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Why Sales People Fail — 

Having a quality sales force in place is essential to the success of most businesses. As with most employees, there are always a few employees who just don't fit the position they are attempting to fill. And in some cases, people who are a good fit can fail as well depending on the circumstances. But why do sales people fail? We believe that these are the primary reasons:

  • Poor job fit. The person is just not cut out to sell.
  • Poor management. Since sales managers are responsible for hiring, training and overseeing sales people, it is logical that they would have a significant influence on a sales rep's career. More often than not, sales managers do a poor job of hiring people who are cut out to sell. Just because a person is outgoing does not mean that person will be a good sales rep.
  • Laziness. Selling requires hard work and long hours. Some people just are not willing to put in the time necessary to travel, complete paper work, plan, follow up on problems and issues and develop relationships. Field sales reps working less than, say, 60 hours per week are probably not going to be highly effective. Many sales reps work 60 to 70 hour weeks. Most poor sales reps put in far fewer hours. There are excpetions to this, but not many. Selling is hard work and requires long hours to do it right.
  • A short-term mentality. Sales reps who view sales as a way to put a lot of money in their pockets in a hurry tend to have short-lived careers in any given organization. Why? Because they view the customer as a cash machine that they can tap quickly and at whatever cost is necessary. This type of approach leads to weak or no relationships with customers. A long-term, relationship-oriented approach is far better. The rep's income over the short-term might not be as significant, but over the long-haul is much better.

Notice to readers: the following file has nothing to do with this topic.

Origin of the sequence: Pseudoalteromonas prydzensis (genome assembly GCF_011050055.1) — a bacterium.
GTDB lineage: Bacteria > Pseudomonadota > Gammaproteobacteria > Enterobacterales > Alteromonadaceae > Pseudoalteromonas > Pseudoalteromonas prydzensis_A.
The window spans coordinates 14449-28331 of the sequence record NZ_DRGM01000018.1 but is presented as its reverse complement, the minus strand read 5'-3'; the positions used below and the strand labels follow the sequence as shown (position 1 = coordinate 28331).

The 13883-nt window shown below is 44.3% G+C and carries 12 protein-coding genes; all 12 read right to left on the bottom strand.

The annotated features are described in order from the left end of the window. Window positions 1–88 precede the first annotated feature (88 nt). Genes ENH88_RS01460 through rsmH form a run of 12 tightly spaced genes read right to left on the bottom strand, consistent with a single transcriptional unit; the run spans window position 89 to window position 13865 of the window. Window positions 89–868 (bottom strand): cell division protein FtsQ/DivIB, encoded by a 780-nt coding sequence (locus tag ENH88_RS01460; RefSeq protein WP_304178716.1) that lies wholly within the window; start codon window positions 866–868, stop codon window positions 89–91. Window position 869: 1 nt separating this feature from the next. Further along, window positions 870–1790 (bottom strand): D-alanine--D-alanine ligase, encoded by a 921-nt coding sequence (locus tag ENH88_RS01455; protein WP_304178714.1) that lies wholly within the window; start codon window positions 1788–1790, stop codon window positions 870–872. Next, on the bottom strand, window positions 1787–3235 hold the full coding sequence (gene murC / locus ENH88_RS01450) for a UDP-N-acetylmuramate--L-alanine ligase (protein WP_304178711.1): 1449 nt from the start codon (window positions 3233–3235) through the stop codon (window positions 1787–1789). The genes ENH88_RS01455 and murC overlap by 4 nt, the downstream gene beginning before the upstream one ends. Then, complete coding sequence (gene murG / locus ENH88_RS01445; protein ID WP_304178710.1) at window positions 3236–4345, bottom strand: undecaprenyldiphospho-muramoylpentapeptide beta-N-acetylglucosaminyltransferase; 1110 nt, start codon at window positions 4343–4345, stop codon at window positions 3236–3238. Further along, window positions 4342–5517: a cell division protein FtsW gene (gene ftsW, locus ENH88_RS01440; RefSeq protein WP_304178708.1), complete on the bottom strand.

• Lack of follow-up and service orientation. Sales rep's who leave customers hanging when there is a problem or a question lose credibility with their customer base. Good sales reps are highly customer-oriented and service-oriented. They bend over backwards to take care of their customers even if it means working longer hours and fighting a number of battles to get things done.
  • Focusing on customers they are most comfortable with. Sales reps sometimes are fearful of working new or lesser relationships to the extent they need to be worked. They often gravitate toward customers they have a strong relationship with. However, some of those customers might not buy much. They just like to chat and make the rep feel good about the posibility of buying something.
  • Having no plan. Sales reps need a plan each and every day. This plan should be priority-driven and should guide the rep as much as possible.
  • Lack of organization skills. A good sales rep is organized and deals with details. There is a school of thought that good reps are not detail-oriented. That can be true in some cases, but if the rep is not detail-oriented, he/she must work harder to deal with the important details.
  • Inability to multi-task. Sales reps are required to deal with a number of issues at the same time. Some people can't handle the pressure of this type of work.
  • Poor training. Sales reps need excellent product training and sales training. A rep needs to understand how your business operates and how to sell your products or services.
  • Bad support from the company. In some companies, the reps do a good job, but the company fails. Processes are slow and inefficient. Customer service people don't support them well. Shipments are slow and inaccurate. The list goes on and on. Even a good sales rep can fail if the company fails them. It is important for a rep to know the company's deficiencies so that he/she will not over-promise and under-deliver.

There are some of the key reasons why sales reps fail. How do your reps stack up against this list? How well does your company support your reps?


 
 
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